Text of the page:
HOME   /   NEWSROOM  /   DR. MARY ESTHER RICE (1926-2021)

 

DR. MARY ESTHER RICE (1926-2021)

Mary Rice
 

Dennis Hanisak | 5/4/2021

 

Dr. Mary Esther Rice (1926-2021)

 

Upon completion of her Ph.D. in 1966, Mary Rice was appointed Curator and Research Zoologist in the National Museum of Natural History's Department of Invertebrate Zoology. Mary  was one of the first female research scientists and curators at the museum. That began her long research on Sipunculids, a group of marine worms, with a focus on their evolution and development. 

 

Mary was stationed at what was then called the Harbor Branch Foundation (HBF) in 1972, a year after HBF was founded in Fort Pierce, Florida, by J. Seward Johnson, Sr.  In 1981, she became the Founding Director of the Smithsonian Marine Station (SMS), which remained at Harbor Branch until 1999, when Mary culminated years of planning for a new SMS laboratory on Seaway Drive in Fort Pierce. This successful move to new facilities further enhanced the Station’s capabilities, lead to a significant increase in its research staff, and made the public much more aware of the Station’s valuable work.  Mary retired in 2002 and was named Senior Research Scientist Emeritus at the Smithsonian Marine Station.  Mary continued to conduct research on her beloved Sipunculids for almost two decades.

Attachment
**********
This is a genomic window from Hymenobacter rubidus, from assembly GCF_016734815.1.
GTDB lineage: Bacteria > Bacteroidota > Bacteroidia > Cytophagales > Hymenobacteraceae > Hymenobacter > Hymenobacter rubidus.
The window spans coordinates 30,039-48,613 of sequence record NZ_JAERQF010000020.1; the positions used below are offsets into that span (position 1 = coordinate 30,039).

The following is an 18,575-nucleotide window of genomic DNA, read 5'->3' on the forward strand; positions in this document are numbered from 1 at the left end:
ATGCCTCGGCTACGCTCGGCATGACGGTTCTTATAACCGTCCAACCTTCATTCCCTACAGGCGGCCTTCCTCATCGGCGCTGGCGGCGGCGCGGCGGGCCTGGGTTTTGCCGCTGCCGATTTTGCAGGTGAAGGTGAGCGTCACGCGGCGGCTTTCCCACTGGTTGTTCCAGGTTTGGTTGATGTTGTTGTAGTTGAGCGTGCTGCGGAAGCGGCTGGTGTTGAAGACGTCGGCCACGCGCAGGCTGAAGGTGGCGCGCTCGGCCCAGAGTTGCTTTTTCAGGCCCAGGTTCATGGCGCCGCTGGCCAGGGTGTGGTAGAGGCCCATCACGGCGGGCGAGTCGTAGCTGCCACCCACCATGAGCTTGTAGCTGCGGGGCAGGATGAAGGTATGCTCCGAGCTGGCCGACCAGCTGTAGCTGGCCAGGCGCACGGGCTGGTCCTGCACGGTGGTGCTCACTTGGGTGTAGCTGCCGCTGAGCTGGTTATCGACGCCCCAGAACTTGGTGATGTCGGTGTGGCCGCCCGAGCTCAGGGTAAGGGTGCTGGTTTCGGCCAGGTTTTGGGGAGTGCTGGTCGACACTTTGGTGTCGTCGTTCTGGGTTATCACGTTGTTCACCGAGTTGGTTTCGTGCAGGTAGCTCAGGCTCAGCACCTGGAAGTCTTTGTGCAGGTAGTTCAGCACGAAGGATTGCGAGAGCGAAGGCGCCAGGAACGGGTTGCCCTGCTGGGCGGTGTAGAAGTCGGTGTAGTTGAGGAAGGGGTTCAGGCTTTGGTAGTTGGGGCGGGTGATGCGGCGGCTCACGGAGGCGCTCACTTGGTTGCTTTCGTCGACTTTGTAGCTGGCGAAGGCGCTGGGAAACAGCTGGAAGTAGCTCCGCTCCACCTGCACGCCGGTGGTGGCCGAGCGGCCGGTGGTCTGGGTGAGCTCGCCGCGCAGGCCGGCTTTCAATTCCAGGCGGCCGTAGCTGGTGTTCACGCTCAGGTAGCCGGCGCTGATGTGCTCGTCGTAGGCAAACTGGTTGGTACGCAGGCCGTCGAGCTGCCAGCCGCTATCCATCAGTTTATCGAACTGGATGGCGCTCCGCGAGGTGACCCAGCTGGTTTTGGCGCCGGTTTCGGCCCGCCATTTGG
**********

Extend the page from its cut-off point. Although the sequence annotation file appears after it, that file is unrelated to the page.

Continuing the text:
I often think of Mary and the SMS when I drive by the now open field that once was the Johnson Science Lab where she worked for 27 years and overlooking where the Smithsonian Barge used to be. The  modest barge housed most of the Station’s labs and other work space. I remember the many wonderful years the Station was at Harbor Branch, the many visiting and resident scientists that worked at the Station, often in collaboration with Harbor Branch scientists, and the many postdocs she and her colleagues trained at the Station.  When Mary retired, the transition to Dr. Valerie Paul was very smooth.

 

Mary’s dream of a marine station focused on the biodiversity of the Indian River Lagoon and her outstanding execution benefitted the lives and research of generations of scientists and students, and will continue to do so for years to come.

 

Thank you, Mary, from all of us at Harbor Branch.